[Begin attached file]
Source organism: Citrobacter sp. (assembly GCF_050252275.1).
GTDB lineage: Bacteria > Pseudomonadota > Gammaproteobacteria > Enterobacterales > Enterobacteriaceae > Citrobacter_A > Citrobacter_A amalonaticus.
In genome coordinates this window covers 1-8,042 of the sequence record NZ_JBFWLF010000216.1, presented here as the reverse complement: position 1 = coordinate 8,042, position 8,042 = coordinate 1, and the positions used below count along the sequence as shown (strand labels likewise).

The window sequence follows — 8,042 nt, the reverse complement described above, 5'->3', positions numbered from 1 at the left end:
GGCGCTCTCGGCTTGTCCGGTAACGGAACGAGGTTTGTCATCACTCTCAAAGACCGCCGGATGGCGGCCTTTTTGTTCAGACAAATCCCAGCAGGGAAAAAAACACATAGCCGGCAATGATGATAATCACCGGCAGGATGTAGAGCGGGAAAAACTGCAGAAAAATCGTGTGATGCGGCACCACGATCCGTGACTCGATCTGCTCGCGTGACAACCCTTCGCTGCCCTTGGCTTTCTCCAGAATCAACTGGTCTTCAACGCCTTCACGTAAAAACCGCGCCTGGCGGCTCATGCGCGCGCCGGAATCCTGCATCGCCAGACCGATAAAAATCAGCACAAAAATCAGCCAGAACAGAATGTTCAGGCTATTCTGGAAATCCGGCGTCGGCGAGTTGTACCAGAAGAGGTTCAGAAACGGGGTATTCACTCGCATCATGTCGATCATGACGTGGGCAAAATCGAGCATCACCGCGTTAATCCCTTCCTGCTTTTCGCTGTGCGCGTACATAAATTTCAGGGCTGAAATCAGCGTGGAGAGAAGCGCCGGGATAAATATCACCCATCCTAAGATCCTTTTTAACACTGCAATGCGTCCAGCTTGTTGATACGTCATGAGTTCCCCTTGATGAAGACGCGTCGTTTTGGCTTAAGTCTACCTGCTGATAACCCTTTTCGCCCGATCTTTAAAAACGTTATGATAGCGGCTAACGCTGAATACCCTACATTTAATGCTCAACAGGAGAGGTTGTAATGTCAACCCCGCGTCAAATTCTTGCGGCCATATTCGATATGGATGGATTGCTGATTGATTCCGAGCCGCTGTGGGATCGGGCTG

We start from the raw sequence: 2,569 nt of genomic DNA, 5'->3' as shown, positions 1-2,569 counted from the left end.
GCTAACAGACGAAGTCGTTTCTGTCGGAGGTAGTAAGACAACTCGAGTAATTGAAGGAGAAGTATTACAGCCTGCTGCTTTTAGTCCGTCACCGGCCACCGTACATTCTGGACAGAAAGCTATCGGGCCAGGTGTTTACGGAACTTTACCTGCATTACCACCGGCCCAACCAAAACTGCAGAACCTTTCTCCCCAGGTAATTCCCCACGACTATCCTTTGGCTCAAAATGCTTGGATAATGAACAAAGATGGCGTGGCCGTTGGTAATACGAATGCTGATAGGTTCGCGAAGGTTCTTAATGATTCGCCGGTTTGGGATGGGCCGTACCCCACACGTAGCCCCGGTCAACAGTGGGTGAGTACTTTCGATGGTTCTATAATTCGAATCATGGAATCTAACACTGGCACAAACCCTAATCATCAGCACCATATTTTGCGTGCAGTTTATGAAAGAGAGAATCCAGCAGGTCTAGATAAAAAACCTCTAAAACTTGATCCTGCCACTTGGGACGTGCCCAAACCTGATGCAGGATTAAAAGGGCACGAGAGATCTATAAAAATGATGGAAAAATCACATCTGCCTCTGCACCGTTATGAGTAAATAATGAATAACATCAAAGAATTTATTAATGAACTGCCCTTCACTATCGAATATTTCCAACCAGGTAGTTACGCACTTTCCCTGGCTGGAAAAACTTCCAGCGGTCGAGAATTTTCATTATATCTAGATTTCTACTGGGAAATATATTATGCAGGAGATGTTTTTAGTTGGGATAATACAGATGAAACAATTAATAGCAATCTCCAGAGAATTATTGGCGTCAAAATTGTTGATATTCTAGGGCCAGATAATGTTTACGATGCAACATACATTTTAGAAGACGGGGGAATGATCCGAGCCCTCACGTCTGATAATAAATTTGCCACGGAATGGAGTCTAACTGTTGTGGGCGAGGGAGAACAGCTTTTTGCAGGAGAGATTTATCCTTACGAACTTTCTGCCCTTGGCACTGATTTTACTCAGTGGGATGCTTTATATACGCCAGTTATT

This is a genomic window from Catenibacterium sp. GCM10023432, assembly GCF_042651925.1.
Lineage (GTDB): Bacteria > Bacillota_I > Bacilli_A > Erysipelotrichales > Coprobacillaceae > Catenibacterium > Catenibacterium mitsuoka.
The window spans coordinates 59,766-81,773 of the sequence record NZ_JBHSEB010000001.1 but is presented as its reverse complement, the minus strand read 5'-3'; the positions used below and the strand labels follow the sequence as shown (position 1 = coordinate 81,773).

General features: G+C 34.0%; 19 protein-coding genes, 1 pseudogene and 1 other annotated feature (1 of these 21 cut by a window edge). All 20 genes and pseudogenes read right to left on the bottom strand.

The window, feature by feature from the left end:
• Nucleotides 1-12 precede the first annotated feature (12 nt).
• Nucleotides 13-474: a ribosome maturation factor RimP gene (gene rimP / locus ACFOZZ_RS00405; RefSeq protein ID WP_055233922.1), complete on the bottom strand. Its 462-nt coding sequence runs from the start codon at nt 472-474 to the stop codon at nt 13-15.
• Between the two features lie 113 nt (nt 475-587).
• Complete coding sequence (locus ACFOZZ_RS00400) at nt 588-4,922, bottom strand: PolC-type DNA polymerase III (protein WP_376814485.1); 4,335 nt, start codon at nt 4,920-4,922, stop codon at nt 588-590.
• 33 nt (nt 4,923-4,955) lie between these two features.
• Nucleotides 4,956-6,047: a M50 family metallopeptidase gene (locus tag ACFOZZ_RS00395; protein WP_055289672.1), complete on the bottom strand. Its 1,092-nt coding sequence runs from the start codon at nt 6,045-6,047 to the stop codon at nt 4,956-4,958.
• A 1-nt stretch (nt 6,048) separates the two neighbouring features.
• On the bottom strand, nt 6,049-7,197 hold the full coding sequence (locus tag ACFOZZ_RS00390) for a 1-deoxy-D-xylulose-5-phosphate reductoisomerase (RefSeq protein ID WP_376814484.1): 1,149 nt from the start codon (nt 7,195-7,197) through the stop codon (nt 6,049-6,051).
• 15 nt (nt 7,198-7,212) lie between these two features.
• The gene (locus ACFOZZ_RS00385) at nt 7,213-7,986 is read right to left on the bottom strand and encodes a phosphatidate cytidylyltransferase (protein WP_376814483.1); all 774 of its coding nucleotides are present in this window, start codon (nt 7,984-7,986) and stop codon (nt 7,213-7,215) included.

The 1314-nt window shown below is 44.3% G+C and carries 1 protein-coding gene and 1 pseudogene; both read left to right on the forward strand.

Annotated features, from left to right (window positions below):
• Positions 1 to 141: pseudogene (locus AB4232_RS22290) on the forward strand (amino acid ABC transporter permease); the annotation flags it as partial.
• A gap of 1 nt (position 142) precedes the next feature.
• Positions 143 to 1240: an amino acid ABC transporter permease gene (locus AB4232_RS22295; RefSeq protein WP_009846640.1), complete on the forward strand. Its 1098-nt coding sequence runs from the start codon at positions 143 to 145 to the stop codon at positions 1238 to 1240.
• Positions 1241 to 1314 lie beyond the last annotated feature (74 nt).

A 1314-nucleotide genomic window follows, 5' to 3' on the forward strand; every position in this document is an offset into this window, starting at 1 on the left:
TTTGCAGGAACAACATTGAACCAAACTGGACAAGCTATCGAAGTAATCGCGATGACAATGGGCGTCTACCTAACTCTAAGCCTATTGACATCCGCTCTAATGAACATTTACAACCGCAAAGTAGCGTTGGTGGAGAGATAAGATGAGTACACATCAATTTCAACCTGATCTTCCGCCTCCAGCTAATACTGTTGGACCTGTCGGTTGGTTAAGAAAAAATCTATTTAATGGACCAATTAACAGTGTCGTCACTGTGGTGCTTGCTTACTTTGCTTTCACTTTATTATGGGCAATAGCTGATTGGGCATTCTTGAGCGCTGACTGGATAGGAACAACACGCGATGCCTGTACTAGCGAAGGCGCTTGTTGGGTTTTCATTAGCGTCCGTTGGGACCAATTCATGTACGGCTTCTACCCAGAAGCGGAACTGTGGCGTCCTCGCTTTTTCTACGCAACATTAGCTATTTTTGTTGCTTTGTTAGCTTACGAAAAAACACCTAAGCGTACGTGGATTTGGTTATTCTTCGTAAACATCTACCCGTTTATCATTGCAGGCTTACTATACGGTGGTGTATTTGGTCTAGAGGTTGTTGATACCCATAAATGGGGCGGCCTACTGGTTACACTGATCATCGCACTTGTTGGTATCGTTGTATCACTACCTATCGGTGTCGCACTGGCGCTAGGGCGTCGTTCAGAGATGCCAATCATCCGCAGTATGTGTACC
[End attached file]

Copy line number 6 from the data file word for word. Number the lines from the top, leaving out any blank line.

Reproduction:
We start from the raw sequence: 2,569 nt of genomic DNA, 5'->3' as shown, positions 1-2,569 counted from the left end.